Ten years ago I heard this remarkable sermon preached on a short text about a man with a withered hand who went to the synogogue, where he encountered Jesus and was healed. In Matthew 12 and Mark 3 and Luke 6, that story is followed by this short, chilling line “and after that, they plotted how they could destroy Jesus.” That healing, which broke the rules of convention by taking place on the Sabbath was the first step on the road to Jesus’ destruction. Why? Because he dared to point out a broken place, because he dared to welcome an outcast, man with a withered hand who in his time would have been considered only part a man into a temple (a place of power) and because he dared to speak words of healing and inclusion for all people.

Today’s story takes place after that – after Jesus has welcomed, healed, been plotted against, been killed by those who fear him, and risen. The story is called Ascension of Jesus and it might seem a little, I don’t know, embarrassing. It’s a story that’s illustrated in some churches by pictures of a pair of feet dangling from the ceiling, while the disciples look up in wonder as Jesus is whisked away.

We don’t focus on The Ascension all that much in our Protestant tradition. We prefer stories of Jesus’ actions, and maybe we’re a little uncomfortable with these stories that seem to us to stretch credulity, to make us want to believe something that is so difficult to believe. After Jesus’, after his resurrection (more miracle!) and after, the book of Acts tell us, Jesus has been with the disciples for 40 days, teaching and encouraging them. He takes them out of town a ways, and opens scripture to them – leads another little Bible study there on the road as he did on the road to Emmaus we talked about earlier – and then while blessing them he rises up and out of sight.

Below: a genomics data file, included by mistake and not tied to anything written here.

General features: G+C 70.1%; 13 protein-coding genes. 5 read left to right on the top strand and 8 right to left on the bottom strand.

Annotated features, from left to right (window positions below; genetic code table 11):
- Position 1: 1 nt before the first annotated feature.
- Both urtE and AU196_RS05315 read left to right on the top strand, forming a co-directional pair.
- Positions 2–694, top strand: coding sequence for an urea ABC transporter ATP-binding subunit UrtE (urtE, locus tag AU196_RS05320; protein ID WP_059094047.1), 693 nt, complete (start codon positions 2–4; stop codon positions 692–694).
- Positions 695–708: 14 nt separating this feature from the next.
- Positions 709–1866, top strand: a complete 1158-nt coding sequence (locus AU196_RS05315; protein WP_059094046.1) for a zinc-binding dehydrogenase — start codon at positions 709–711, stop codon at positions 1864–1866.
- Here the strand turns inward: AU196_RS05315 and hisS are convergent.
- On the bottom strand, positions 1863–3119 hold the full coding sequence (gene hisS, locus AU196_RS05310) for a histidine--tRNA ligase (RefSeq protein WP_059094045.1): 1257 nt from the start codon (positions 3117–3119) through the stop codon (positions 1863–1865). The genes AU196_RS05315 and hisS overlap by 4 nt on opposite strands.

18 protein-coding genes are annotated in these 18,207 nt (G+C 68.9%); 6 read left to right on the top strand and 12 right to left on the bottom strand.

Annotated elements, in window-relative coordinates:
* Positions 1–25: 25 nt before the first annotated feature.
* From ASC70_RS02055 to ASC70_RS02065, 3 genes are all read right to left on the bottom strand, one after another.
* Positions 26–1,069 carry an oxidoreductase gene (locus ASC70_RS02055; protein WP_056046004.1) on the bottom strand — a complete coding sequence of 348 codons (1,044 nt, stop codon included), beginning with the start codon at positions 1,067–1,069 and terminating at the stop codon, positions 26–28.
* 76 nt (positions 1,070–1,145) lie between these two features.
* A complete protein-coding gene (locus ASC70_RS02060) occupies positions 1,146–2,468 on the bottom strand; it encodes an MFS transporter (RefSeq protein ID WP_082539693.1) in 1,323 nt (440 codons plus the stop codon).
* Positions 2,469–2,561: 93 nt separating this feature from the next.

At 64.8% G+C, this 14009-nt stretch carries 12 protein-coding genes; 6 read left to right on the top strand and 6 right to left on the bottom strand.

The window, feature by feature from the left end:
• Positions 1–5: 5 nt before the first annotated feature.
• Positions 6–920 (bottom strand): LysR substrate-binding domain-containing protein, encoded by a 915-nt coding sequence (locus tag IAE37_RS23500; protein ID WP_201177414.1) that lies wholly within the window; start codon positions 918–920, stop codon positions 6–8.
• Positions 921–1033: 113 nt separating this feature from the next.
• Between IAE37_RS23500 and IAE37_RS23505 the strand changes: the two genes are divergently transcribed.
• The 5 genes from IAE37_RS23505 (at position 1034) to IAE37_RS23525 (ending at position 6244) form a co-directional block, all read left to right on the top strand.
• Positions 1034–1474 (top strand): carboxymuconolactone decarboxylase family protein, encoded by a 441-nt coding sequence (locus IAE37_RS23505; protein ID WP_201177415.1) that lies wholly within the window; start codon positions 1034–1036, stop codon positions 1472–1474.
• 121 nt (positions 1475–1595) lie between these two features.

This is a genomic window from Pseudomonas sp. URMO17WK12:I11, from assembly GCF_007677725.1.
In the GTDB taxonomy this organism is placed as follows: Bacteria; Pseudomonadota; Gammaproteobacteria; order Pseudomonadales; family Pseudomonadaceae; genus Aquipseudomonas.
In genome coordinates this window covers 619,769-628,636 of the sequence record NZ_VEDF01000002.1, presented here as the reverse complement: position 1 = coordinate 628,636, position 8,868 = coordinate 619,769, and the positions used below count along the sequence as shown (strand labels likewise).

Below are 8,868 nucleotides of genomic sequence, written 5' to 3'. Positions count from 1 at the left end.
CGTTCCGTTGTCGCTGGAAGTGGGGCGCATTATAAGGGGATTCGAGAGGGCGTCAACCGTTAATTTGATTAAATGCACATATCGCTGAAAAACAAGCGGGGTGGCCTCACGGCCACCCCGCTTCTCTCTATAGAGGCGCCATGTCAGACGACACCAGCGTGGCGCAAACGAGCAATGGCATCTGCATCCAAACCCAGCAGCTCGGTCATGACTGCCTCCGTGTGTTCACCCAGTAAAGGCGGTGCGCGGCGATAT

It is a story about a miracle. But maybe more importantly, it is a story about how Christ leaves his group of followers. his last direction is to “stay in the city until you have been clothed with power from on high.” Stay. Stay together – don’t wander apart and let yourselves be divided just because I am no longer here. Stay. Stay in the city -- do not retreat to the relative safety of Galilee, which was home ot many of the disciples, the place they would have been hidden and safe. Stay. Stay in the city, although it may be more dangerous and know that when you speak, more will hear you, and more will have the opportunity to misunderstand you and even attack you. Stay until you have been clothed with power from on high. Stay until everyone will know and everyone can see how the Spirit is working in you and with you and for you. What you are wearing, after all, may keep you warm, may protect you, but it is obvious, it is not a secret.

And then he blessed them. And then he was gone, leaving them, leaving all of us, to work out the details of how to be this new little community, how to be this separatist movement, how to be this band of dissidents, how to heal and teach and love – how to be Christians without his direct, earthly guidance.